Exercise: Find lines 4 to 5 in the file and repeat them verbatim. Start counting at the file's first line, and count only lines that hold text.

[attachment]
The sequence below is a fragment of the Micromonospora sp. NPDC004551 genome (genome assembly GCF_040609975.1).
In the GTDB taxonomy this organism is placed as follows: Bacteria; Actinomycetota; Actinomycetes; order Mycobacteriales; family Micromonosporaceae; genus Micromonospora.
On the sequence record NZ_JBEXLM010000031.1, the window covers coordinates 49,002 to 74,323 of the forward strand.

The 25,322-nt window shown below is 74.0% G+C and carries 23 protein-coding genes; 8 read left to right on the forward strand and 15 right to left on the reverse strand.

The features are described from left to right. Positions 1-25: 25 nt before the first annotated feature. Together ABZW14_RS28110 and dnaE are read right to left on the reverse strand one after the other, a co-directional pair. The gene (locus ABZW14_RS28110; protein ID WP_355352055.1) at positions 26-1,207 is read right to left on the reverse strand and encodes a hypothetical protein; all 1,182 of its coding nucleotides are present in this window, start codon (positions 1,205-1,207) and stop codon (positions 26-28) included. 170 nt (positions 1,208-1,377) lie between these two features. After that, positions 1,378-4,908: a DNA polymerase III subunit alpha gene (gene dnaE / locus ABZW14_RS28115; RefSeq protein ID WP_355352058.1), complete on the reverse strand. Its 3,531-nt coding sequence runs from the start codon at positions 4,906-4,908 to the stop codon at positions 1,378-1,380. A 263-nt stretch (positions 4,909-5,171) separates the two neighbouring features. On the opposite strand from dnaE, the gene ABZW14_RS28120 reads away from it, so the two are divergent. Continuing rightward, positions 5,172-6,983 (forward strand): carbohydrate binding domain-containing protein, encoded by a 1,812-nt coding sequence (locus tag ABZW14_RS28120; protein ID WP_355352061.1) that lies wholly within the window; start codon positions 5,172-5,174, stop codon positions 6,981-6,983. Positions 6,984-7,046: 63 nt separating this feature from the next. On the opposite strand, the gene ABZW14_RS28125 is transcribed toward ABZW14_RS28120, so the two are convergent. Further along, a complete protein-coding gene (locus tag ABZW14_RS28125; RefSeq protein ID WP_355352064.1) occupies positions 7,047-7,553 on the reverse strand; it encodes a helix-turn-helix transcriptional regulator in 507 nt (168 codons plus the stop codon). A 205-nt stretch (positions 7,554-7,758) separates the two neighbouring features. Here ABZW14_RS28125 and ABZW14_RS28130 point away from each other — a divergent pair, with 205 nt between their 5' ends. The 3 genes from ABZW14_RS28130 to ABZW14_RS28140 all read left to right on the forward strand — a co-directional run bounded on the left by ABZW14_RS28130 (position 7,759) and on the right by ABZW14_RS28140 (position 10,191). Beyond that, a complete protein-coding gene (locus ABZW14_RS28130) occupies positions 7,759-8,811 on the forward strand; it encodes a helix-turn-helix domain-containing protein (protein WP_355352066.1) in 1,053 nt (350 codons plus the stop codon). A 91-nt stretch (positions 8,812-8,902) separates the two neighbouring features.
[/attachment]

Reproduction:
The 25,322-nt window shown below is 74.0% G+C and carries 23 protein-coding genes; 8 read left to right on the forward strand and 15 right to left on the reverse strand.

The features are described from left to right. Positions 1-25: 25 nt before the first annotated feature. Together ABZW14_RS28110 and dnaE are read right to left on the reverse strand one after the other, a co-directional pair. The gene (locus ABZW14_RS28110; protein ID WP_355352055.1) at positions 26-1,207 is read right to left on the reverse strand and encodes a hypothetical protein; all 1,182 of its coding nucleotides are present in this window, start codon (positions 1,205-1,207) and stop codon (positions 26-28) included. 170 nt (positions 1,208-1,377) lie between these two features. After that, positions 1,378-4,908: a DNA polymerase III subunit alpha gene (gene dnaE / locus ABZW14_RS28115; RefSeq protein ID WP_355352058.1), complete on the reverse strand. Its 3,531-nt coding sequence runs from the start codon at positions 4,906-4,908 to the stop codon at positions 1,378-1,380. A 263-nt stretch (positions 4,909-5,171) separates the two neighbouring features. On the opposite strand from dnaE, the gene ABZW14_RS28120 reads away from it, so the two are divergent. Continuing rightward, positions 5,172-6,983 (forward strand): carbohydrate binding domain-containing protein, encoded by a 1,812-nt coding sequence (locus tag ABZW14_RS28120; protein ID WP_355352061.1) that lies wholly within the window; start codon positions 5,172-5,174, stop codon positions 6,981-6,983. Positions 6,984-7,046: 63 nt separating this feature from the next. On the opposite strand, the gene ABZW14_RS28125 is transcribed toward ABZW14_RS28120, so the two are convergent. Further along, a complete protein-coding gene (locus tag ABZW14_RS28125; RefSeq protein ID WP_355352064.1) occupies positions 7,047-7,553 on the reverse strand; it encodes a helix-turn-helix transcriptional regulator in 507 nt (168 codons plus the stop codon). A 205-nt stretch (positions 7,554-7,758) separates the two neighbouring features. Here ABZW14_RS28125 and ABZW14_RS28130 point away from each other — a divergent pair, with 205 nt between their 5' ends. The 3 genes from ABZW14_RS28130 to ABZW14_RS28140 all read left to right on the forward strand — a co-directional run bounded on the left by ABZW14_RS28130 (position 7,759) and on the right by ABZW14_RS28140 (position 10,191). Beyond that, a complete protein-coding gene (locus ABZW14_RS28130) occupies positions 7,759-8,811 on the forward strand; it encodes a helix-turn-helix domain-containing protein (protein WP_355352066.1) in 1,053 nt (350 codons plus the stop codon). A 91-nt stretch (positions 8,812-8,902) separates the two neighbouring features.